Isn’t that amazing and so simple. What clever Buffalo (although a zoologist once told me that it is probably just a natural reaction to get to the grazing pastures having been just refreshed by the passing rains, and also that Bison have big thick hair on their heads but are quite thin on their behinds, so they always face into wind. But I’m still going to believe they are just incredibly clever. It’s a better story!)

This story is usually told as a Personal Development metaphor, to embrace the things that scare you, to confront them head on and to break-through to the ‘new pastures’ on the other side.

Is your CEO a Bull or a Bison?

However, in business, I see this every day, there are ‘cows’ everywhere. Businesses running from disruption, afraid of the change it brings, thinking they can outrun it. A business model designed 20 years ago will only remain relevant if you embrace the storm. There is no running, no hiding from the needs of your new consumer. To succeed today, to stay relevant, you have to be the Buffalo. There is no place for the fear about an uncertain future. You have to embrace change, embrace opportunity and drive forward. The question is, is your business culture more MOO than a loud aggressive GRUNT.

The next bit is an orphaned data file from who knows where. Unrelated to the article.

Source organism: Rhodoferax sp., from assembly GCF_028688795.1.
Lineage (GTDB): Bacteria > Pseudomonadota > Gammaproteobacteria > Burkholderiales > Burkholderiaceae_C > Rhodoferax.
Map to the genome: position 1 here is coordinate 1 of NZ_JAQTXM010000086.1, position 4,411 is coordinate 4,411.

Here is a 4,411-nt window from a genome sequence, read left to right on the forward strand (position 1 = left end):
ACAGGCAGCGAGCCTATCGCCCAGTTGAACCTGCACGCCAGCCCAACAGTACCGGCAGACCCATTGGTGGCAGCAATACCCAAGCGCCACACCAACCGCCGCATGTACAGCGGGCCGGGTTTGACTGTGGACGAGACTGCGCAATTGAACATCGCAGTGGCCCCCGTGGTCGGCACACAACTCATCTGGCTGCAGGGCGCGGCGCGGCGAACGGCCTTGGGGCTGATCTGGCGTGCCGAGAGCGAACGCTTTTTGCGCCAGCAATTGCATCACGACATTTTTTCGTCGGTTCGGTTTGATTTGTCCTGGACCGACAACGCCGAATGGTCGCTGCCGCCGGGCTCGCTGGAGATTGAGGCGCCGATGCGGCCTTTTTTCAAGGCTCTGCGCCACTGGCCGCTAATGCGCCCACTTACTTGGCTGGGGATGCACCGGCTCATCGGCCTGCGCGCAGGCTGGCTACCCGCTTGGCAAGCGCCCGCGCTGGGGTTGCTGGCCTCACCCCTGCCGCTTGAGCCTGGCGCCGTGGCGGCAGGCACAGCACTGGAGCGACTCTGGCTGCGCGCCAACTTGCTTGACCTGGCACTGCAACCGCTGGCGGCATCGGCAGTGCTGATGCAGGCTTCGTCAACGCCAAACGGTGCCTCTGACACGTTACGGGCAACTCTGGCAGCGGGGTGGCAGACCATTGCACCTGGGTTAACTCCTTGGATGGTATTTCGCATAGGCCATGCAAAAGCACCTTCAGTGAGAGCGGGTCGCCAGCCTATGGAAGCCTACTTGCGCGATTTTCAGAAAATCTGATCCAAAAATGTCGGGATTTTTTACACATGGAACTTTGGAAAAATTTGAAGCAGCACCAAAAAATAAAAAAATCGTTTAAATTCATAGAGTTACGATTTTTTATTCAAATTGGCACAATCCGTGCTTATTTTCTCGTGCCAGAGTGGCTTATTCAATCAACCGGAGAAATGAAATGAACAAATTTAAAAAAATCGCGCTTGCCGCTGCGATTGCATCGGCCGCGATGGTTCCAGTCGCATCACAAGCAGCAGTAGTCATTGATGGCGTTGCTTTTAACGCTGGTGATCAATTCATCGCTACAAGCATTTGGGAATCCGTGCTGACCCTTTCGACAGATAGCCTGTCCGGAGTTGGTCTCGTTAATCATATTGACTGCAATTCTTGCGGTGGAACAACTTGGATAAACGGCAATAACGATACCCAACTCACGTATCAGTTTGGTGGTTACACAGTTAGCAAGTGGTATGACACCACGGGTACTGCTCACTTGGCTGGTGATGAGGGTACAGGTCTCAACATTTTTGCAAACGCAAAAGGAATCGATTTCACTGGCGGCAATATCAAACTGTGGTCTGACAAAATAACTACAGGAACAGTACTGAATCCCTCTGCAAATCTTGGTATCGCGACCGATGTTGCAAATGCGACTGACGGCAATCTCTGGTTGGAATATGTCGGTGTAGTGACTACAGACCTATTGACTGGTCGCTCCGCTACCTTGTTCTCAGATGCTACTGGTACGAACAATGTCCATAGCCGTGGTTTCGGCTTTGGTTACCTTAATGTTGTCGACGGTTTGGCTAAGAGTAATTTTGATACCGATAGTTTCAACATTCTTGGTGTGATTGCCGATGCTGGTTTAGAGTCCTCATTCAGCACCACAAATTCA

Think about it. Would you rather a Buffalo or a Cow on your team if you need to get something over the line. The answer should be rather obvious.

Two simple stories that teach us to embrace the future, no matter how uncertain it may seem. As the saying goes…



Ken Hughes is one of the worlds leading Shopper and Consumer Behaviouralists, blending his vast expertise in consumer psychology, social & digital anthropology, behavioural economics and neuromarketing to answer the question to which he has dedicated most of his career: Why do shoppers buy and how can we make them buy more? Click here to read more

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Ken Hughes, known as The King of Customer Experience on the International Conference Circuit, studies emerging consumer behaviour and helps businesses and brands establish deeper and more relevant connections with their customers.